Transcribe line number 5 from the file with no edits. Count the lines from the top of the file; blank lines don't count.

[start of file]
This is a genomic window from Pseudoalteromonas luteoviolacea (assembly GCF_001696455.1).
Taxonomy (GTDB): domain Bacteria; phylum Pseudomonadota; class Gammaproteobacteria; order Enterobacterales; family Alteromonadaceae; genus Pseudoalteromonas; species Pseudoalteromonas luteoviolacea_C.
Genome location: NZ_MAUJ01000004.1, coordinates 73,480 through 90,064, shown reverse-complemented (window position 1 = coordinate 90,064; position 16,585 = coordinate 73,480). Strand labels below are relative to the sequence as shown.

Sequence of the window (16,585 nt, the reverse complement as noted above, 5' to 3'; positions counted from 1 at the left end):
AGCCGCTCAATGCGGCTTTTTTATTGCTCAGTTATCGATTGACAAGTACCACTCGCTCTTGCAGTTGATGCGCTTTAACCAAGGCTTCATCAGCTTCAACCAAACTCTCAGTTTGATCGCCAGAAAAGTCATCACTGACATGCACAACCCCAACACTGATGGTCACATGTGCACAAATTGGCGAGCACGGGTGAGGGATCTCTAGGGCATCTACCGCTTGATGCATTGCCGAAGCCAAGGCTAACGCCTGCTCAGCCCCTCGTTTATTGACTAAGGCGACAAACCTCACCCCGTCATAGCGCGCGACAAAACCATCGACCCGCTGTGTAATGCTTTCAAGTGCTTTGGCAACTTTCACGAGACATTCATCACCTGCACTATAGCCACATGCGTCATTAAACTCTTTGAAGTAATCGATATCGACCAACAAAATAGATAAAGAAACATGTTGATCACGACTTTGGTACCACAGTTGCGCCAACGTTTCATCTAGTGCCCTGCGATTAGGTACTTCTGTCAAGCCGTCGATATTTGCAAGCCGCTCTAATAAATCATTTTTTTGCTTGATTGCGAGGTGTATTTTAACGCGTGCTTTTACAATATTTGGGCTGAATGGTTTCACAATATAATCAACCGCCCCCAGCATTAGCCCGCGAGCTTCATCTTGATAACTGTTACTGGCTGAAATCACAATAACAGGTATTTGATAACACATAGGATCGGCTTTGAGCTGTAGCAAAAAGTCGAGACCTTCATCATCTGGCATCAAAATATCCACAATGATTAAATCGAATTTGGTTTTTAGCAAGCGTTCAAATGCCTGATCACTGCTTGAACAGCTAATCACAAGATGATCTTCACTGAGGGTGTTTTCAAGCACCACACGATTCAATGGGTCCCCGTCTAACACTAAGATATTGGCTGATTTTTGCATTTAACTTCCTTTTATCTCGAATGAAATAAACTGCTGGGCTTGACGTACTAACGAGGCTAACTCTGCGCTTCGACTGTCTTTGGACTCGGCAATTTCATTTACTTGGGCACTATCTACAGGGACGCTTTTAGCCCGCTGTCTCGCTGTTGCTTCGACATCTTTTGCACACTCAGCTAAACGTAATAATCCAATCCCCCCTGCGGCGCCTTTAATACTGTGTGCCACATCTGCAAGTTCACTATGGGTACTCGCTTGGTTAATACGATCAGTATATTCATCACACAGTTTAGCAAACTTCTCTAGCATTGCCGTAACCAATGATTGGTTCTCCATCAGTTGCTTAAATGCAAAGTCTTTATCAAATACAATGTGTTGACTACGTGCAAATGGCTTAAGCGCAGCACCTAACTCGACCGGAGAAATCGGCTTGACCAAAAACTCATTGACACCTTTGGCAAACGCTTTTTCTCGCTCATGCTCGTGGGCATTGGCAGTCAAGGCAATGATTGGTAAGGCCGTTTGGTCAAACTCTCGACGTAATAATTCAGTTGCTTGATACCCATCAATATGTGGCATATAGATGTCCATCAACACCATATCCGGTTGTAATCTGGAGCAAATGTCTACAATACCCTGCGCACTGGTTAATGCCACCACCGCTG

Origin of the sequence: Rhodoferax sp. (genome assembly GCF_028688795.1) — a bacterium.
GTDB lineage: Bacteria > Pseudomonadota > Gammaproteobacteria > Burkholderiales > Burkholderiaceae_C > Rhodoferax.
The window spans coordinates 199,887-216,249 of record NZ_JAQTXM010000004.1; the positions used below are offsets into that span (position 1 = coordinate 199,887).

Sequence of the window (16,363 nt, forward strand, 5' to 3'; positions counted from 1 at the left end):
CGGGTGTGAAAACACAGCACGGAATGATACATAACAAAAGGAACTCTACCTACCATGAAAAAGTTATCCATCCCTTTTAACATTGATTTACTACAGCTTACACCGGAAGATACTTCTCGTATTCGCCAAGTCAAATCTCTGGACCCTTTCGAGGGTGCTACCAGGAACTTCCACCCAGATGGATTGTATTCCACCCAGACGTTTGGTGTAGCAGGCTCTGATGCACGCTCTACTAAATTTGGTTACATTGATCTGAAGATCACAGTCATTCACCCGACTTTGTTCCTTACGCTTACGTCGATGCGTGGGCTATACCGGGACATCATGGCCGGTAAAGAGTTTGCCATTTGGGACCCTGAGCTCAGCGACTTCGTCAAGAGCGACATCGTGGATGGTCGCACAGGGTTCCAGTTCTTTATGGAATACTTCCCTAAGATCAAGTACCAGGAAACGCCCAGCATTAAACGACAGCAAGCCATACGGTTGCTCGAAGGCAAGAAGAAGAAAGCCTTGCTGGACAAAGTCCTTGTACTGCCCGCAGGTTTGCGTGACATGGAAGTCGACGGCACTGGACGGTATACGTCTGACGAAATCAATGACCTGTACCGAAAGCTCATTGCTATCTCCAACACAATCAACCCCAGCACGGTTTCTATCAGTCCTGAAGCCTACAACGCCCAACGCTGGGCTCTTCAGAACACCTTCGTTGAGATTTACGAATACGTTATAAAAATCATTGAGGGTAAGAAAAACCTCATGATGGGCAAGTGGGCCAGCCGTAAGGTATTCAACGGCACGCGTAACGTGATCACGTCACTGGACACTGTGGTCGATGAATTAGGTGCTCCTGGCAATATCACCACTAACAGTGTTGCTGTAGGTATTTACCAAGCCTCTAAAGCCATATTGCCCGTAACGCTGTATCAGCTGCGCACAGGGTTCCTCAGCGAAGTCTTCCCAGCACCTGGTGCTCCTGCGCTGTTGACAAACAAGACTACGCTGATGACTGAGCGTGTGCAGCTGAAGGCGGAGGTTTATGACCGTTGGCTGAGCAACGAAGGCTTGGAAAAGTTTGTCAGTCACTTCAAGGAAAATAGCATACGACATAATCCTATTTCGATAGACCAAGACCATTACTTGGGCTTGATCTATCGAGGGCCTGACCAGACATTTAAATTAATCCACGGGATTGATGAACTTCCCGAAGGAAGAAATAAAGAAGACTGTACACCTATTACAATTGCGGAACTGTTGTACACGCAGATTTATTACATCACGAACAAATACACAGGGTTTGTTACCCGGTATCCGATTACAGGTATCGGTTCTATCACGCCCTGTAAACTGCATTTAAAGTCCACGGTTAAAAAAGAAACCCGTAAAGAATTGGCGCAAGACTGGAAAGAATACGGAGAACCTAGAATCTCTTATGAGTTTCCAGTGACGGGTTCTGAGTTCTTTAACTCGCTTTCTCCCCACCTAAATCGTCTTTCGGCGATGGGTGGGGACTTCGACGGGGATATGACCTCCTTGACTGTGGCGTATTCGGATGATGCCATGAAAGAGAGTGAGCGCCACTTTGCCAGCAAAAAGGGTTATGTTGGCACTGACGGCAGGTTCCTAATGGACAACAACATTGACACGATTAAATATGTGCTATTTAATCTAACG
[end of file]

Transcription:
AGCCGCTCAATGCGGCTTTTTTATTGCTCAGTTATCGATTGACAAGTACCACTCGCTCTTGCAGTTGATGCGCTTTAACCAAGGCTTCATCAGCTTCAACCAAACTCTCAGTTTGATCGCCAGAAAAGTCATCACTGACATGCACAACCCCAACACTGATGGTCACATGTGCACAAATTGGCGAGCACGGGTGAGGGATCTCTAGGGCATCTACCGCTTGATGCATTGCCGAAGCCAAGGCTAACGCCTGCTCAGCCCCTCGTTTATTGACTAAGGCGACAAACCTCACCCCGTCATAGCGCGCGACAAAACCATCGACCCGCTGTGTAATGCTTTCAAGTGCTTTGGCAACTTTCACGAGACATTCATCACCTGCACTATAGCCACATGCGTCATTAAACTCTTTGAAGTAATCGATATCGACCAACAAAATAGATAAAGAAACATGTTGATCACGACTTTGGTACCACAGTTGCGCCAACGTTTCATCTAGTGCCCTGCGATTAGGTACTTCTGTCAAGCCGTCGATATTTGCAAGCCGCTCTAATAAATCATTTTTTTGCTTGATTGCGAGGTGTATTTTAACGCGTGCTTTTACAATATTTGGGCTGAATGGTTTCACAATATAATCAACCGCCCCCAGCATTAGCCCGCGAGCTTCATCTTGATAACTGTTACTGGCTGAAATCACAATAACAGGTATTTGATAACACATAGGATCGGCTTTGAGCTGTAGCAAAAAGTCGAGACCTTCATCATCTGGCATCAAAATATCCACAATGATTAAATCGAATTTGGTTTTTAGCAAGCGTTCAAATGCCTGATCACTGCTTGAACAGCTAATCACAAGATGATCTTCACTGAGGGTGTTTTCAAGCACCACACGATTCAATGGGTCCCCGTCTAACACTAAGATATTGGCTGATTTTTGCATTTAACTTCCTTTTATCTCGAATGAAATAAACTGCTGGGCTTGACGTACTAACGAGGCTAACTCTGCGCTTCGACTGTCTTTGGACTCGGCAATTTCATTTACTTGGGCACTATCTACAGGGACGCTTTTAGCCCGCTGTCTCGCTGTTGCTTCGACATCTTTTGCACACTCAGCTAAACGTAATAATCCAATCCCCCCTGCGGCGCCTTTAATACTGTGTGCCACATCTGCAAGTTCACTATGGGTACTCGCTTGGTTAATACGATCAGTATATTCATCACACAGTTTAGCAAACTTCTCTAGCATTGCCGTAACCAATGATTGGTTCTCCATCAGTTGCTTAAATGCAAAGTCTTTATCAAATACAATGTGTTGACTACGTGCAAATGGCTTAAGCGCAGCACCTAACTCGACCGGAGAAATCGGCTTGACCAAAAACTCATTGACACCTTTGGCAAACGCTTTTTCTCGCTCATGCTCGTGGGCATTGGCAGTCAAGGCAATGATTGGTAAGGCCGTTTGGTCAAACTCTCGACGTAATAATTCAGTTGCTTGATACCCATCAATATGTGGCATATAGATGTCCATCAACACCATATCCGGTTGTAATCTGGAGCAAATGTCTACAATACCCTGCGCACTGGTTAATGCCACCACCGCTG